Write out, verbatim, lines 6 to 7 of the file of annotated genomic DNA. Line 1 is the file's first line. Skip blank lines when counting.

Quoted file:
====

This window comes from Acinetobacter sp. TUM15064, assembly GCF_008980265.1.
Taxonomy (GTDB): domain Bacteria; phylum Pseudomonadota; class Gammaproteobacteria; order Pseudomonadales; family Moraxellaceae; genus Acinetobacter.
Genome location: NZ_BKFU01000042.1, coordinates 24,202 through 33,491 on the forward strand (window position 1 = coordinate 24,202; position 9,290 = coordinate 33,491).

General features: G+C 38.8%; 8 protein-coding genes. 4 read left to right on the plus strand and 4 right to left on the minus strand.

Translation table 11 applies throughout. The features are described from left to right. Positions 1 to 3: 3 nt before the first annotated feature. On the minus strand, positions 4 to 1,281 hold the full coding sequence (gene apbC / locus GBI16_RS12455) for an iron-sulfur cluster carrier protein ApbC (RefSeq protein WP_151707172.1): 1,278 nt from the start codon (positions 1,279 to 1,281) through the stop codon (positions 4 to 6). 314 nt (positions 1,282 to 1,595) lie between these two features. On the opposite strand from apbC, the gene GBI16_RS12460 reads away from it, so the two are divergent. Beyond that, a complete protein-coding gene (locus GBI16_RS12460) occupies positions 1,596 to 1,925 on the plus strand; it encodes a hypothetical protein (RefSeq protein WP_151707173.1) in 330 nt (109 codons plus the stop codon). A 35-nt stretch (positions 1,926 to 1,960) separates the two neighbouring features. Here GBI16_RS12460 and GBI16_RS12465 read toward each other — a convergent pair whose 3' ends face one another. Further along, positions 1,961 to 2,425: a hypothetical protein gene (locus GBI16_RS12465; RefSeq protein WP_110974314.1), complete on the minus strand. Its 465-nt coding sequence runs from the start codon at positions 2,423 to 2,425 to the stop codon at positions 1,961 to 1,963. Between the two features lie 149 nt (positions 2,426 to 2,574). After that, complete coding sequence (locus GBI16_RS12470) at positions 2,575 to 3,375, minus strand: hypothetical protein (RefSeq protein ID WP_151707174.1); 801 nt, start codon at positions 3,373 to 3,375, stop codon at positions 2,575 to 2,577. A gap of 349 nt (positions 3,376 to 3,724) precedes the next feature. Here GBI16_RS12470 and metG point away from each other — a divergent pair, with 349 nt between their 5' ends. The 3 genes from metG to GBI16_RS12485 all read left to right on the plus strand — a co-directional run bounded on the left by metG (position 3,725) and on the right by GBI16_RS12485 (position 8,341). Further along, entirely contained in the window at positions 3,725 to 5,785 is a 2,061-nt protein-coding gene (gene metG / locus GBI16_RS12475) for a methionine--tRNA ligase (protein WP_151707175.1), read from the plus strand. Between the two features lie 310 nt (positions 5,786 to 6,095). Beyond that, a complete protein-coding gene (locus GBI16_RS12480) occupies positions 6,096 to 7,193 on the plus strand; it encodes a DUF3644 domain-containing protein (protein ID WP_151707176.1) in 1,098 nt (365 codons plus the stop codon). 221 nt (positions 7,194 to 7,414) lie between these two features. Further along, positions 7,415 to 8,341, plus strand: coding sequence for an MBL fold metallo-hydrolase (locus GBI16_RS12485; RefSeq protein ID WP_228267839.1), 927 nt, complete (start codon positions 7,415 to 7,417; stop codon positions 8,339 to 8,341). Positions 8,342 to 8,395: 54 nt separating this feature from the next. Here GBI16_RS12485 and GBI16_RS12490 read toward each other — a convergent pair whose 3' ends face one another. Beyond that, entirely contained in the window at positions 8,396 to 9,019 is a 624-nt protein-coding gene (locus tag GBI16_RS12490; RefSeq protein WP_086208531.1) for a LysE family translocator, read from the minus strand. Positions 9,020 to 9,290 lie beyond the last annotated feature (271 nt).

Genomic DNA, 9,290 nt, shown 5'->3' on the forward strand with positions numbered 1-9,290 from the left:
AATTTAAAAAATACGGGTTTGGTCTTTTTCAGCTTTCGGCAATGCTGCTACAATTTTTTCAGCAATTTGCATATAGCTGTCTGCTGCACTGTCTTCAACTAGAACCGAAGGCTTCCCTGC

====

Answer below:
Genomic DNA, 9,290 nt, shown 5'->3' on the forward strand with positions numbered 1-9,290 from the left:
AATTTAAAAAATACGGGTTTGGTCTTTTTCAGCTTTCGGCAATGCTGCTACAATTTTTTCAGCAATTTGCATATAGCTGTCTGCTGCACTGTCTTCAACTAGAACCGAAGGCTTCCCTGC